Step Back In Time At London’s Most Exclusive Casinos

Step Back In Time At London's Most Exclusive Casinos

The internet age has made casino gaming accessible to all. Yet just a couple of generations ago, things were very different. Casinos were places of mystery, frequented by gentlemen in dinner jackets and ladies in evening dresses.  

If you want to get a taste of those bygone days, London is the place to do so. Here, in the narrow streets around Mayfair and Westminster you can still find private clubs that, aside from moving the cigar lounges into their outdoor terraces, have barely changed over the past hundred or so years. 

Les Ambassadeurs 

5, Hamilton Place, Mayfair was for years the London residence of the Rothschild Family. In 1961, it became London’s first private gambling club, Le Cercle, with members from the aristocracy, as well as some famous names from the movie business.  

Today, it is as exclusive as ever. Unlike modern casinos, that have generous casino welcome bonus offers for new members, Les Ambassadeurs is highly selective. Anyone can apply to join, but unless you married into royalty recently, you might have a long wait! 

Maxims Club Casino 

Maxims is hidden away on a back street, with several embassies on one side and Kensington Palace, home of the Duke and Duchess of Cambridge and various other royals on the other. That tells you all you need to know about the clientele.  

Having said that, Maxims is open to non-members, so it’s an ideal opportunity to rub shoulders with the rich and famous. Don’t expect penny slots here, though. It’s all about the classic table games and Punto Banco is a favourite among the high rollers. There’s also a fabulous fine dining restaurant. Dress code is smart casual, but let’s be honest, if you’re going to have an evening here, you might as well do it properly, so dust off that dinner jacket!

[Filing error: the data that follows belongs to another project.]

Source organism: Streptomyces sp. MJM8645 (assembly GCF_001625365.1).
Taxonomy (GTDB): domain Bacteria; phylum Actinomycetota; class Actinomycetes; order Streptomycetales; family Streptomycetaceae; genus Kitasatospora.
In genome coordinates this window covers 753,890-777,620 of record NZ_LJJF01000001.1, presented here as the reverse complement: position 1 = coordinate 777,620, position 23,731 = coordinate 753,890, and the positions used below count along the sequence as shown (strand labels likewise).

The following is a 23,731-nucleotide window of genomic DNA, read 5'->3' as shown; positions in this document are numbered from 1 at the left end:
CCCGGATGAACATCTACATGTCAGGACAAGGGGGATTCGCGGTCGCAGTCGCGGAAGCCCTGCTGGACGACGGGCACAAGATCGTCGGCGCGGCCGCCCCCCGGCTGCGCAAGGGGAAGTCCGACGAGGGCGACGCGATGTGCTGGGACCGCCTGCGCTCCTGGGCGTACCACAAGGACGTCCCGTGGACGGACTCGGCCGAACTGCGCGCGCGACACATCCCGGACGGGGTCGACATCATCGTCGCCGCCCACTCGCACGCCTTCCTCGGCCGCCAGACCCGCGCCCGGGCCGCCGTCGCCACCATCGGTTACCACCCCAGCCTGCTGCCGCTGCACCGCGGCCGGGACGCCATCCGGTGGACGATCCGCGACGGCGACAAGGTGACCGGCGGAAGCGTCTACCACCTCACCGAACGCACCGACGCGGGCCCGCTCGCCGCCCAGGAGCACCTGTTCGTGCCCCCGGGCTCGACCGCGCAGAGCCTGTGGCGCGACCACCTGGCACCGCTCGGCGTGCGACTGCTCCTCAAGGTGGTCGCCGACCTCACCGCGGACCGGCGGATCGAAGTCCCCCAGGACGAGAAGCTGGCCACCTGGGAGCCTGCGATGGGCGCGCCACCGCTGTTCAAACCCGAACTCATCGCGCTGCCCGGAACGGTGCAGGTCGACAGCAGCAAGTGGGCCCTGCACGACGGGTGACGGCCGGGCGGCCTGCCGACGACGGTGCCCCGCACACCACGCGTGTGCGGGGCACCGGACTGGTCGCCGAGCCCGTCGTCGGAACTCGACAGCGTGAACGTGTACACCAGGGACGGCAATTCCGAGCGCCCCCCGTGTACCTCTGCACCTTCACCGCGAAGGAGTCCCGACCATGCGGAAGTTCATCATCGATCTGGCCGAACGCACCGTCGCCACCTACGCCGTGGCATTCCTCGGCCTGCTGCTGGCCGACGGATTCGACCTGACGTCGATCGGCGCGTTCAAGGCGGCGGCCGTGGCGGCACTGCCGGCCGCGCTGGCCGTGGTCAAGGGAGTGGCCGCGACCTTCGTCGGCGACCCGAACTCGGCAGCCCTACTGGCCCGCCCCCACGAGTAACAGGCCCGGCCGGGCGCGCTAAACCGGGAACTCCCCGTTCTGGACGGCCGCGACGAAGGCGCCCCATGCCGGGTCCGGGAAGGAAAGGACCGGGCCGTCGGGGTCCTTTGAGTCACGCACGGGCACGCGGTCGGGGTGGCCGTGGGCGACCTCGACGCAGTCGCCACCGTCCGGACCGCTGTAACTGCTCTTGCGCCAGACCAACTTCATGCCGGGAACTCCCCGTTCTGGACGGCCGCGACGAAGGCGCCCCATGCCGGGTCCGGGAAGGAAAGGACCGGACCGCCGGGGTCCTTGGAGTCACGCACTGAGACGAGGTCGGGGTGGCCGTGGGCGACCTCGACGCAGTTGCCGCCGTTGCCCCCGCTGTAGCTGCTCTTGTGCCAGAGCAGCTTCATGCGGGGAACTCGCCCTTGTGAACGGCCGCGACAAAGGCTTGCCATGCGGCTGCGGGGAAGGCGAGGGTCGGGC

The Grosvenor 

For years, this iconic casino in Bayswater was known as the Golden Horseshoe, and many still refer to it as such to this day. It’s more casual than the other casinos mentioned here, but still has an air of exclusivity. The range of games is wide, and there are plenty of slots and electronic games if those are your preference, as well as the usual favourites like blackjack, roulette and baccarat. 

The real speciality at The Grosvenor, however, is poker. The serious business takes place in the upstairs rooms, where Phil Ivey and Victoria Coren Mitchell are among the regulars taking on opposition from all over the world for four-figure stakes.  

The Clermont Club 

In the 1960s, the Clermont Club in Berkeley Square was one of London’s premier celebrity hangouts. Princess Margaret, Peter Sellers and Ian Fleming were just a few of the regulars. The club closed in 2018 after years of operating at a loss, but Mayfair Casino Group has plans for a grand reopening soon. Those wishing to join must demonstrate they meet the “membership criteria” so clearly, the Clermont will remain as exclusive as ever!